Figure 7
Genetic differentiation present in world regions and subregions
Figure 8
Genetic differentiation present in world regions and subregions

The regional fraction of the overall Nei’s standard genetic distance is greater than 1 in some cases (e.g., SAM at HLA-A and OCE-PNG at DRB1) as a result of the extremely large degree of differentiation between populations in these regions at these loci. Many of the values for a given region are the same or very similar for the intraclass I loci comparisons, as a result of HLA-A, -C, and -B data being available for the same population in the largest number of cases.

As has been noted previously [5, 7], the degree of differentiation for SSA, NAF, and EUR populations is generally lower than that for SEA, OCE, NAM and SAM populations, especially at the class I loci. Here, we can see that the degree of differentiation in densely sampled subregions is comparable in many cases with (or even greater than) that for SSA, NAF, and EUR. In particular, the 10 non-admixed aboriginal Taiwanese populations demonstrate greater differentiation than SSA, NAF, and EUR at the HLA-B and –C loci and greater differentiation than NAF and EUR at the DRB1 locus. At the DRB1 and HLA-C loci, TWN (which constitutes approximately half of all SEA populations in these comparisons) displays levels of differentiation that are comparable to SEA. Similar patterns are seen for the PNGH and PNGL subregions at all loci. In most instances, differentiation in PNGH is observed at levels comparable with entire regions. At the HLA-A locus, PNGH populations display greater differentiation than any region other than SAM, and at HLA-B, PNGL populations display greater differentiation than any region other than SEA.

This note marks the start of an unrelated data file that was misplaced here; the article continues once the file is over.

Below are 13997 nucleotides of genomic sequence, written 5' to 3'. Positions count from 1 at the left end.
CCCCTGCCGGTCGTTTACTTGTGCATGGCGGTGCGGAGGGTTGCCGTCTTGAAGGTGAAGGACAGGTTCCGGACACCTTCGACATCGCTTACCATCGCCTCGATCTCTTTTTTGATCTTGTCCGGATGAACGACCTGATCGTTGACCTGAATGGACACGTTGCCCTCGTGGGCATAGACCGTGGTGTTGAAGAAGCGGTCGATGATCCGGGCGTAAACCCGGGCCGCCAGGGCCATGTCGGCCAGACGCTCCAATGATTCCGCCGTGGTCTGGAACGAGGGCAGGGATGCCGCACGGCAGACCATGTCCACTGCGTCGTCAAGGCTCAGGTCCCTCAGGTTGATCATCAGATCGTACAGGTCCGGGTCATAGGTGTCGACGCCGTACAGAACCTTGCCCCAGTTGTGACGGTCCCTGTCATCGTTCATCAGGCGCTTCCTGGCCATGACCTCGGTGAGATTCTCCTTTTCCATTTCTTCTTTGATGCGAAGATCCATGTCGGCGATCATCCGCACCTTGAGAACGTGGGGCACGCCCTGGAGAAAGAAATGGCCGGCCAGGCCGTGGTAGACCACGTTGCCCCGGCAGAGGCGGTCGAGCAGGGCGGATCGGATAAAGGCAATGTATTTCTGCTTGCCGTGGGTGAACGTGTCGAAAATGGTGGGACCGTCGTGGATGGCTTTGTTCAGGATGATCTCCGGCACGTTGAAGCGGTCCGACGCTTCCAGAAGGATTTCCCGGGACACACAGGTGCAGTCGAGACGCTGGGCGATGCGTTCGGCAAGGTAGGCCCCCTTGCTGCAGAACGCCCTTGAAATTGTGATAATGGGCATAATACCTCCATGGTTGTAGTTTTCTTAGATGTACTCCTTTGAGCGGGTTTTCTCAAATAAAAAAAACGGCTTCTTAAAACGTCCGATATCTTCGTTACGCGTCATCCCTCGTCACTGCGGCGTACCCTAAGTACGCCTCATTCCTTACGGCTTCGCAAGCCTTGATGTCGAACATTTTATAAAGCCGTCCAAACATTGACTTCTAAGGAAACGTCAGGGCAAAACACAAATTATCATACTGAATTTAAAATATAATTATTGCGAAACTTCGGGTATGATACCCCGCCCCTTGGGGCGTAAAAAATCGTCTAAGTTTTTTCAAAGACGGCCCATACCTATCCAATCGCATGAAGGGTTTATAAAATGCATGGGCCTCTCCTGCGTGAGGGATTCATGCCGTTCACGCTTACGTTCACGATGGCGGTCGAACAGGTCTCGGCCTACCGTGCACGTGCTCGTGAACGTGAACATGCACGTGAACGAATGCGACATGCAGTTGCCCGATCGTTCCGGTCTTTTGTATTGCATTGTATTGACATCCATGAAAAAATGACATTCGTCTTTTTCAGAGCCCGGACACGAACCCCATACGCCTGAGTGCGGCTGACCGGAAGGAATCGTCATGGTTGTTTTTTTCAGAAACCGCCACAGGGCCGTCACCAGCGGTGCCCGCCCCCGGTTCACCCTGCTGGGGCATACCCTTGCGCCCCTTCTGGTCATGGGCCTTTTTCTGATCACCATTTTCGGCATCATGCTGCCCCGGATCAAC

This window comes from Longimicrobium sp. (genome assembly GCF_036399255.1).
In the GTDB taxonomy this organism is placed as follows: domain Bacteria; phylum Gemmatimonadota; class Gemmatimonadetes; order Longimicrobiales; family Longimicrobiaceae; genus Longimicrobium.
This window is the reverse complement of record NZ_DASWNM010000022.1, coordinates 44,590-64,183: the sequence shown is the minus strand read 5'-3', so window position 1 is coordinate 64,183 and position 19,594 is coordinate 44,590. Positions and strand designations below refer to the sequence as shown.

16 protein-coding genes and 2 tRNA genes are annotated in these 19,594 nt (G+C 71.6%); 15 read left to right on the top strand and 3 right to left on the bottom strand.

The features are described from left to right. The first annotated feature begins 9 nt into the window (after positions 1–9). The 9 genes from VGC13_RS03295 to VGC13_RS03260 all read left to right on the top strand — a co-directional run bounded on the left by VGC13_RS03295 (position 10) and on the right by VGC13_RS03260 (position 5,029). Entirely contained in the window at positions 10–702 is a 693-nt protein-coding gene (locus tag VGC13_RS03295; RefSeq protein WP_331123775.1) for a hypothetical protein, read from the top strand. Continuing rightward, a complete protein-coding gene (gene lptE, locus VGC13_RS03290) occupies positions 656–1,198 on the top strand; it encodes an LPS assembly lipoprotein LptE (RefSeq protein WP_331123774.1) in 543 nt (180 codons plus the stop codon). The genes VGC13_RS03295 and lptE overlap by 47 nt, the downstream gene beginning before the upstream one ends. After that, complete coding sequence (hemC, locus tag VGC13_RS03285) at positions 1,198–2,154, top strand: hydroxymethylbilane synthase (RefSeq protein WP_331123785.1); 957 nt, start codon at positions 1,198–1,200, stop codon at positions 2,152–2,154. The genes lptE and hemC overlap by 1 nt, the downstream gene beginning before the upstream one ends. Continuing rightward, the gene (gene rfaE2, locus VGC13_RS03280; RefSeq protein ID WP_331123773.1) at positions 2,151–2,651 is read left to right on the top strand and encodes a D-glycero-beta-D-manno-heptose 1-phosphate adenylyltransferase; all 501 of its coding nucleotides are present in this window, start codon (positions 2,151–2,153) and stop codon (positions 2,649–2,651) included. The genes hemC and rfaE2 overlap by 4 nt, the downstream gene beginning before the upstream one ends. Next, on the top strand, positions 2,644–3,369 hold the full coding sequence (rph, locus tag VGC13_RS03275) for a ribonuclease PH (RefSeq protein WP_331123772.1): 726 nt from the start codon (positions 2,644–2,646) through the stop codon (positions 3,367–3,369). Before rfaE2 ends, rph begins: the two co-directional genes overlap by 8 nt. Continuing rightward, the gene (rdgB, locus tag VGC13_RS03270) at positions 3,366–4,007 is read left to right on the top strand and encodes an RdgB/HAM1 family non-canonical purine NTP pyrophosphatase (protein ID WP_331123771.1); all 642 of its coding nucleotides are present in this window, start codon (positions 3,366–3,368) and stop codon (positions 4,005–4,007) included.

The large quantity and broad scope of data available in published papers are the motivation for this meta-analysis of HLA allele-count data. Although working with these data poses challenges typical of meta-analytic studies (e.g. data entry errors and problems inherent in making comparisons between studies published over 17 years), such challenges have been minimized in the current study through the combination of human error-checking of the primary data and the use of PyPop to validate and bin allele names to analytically relevant common denominators. The literature-based data compiled here are available for public download and may prove useful for future studies of anthropology and HLA diversity, transplant registry analyses, and the validation of control populations in disease studies.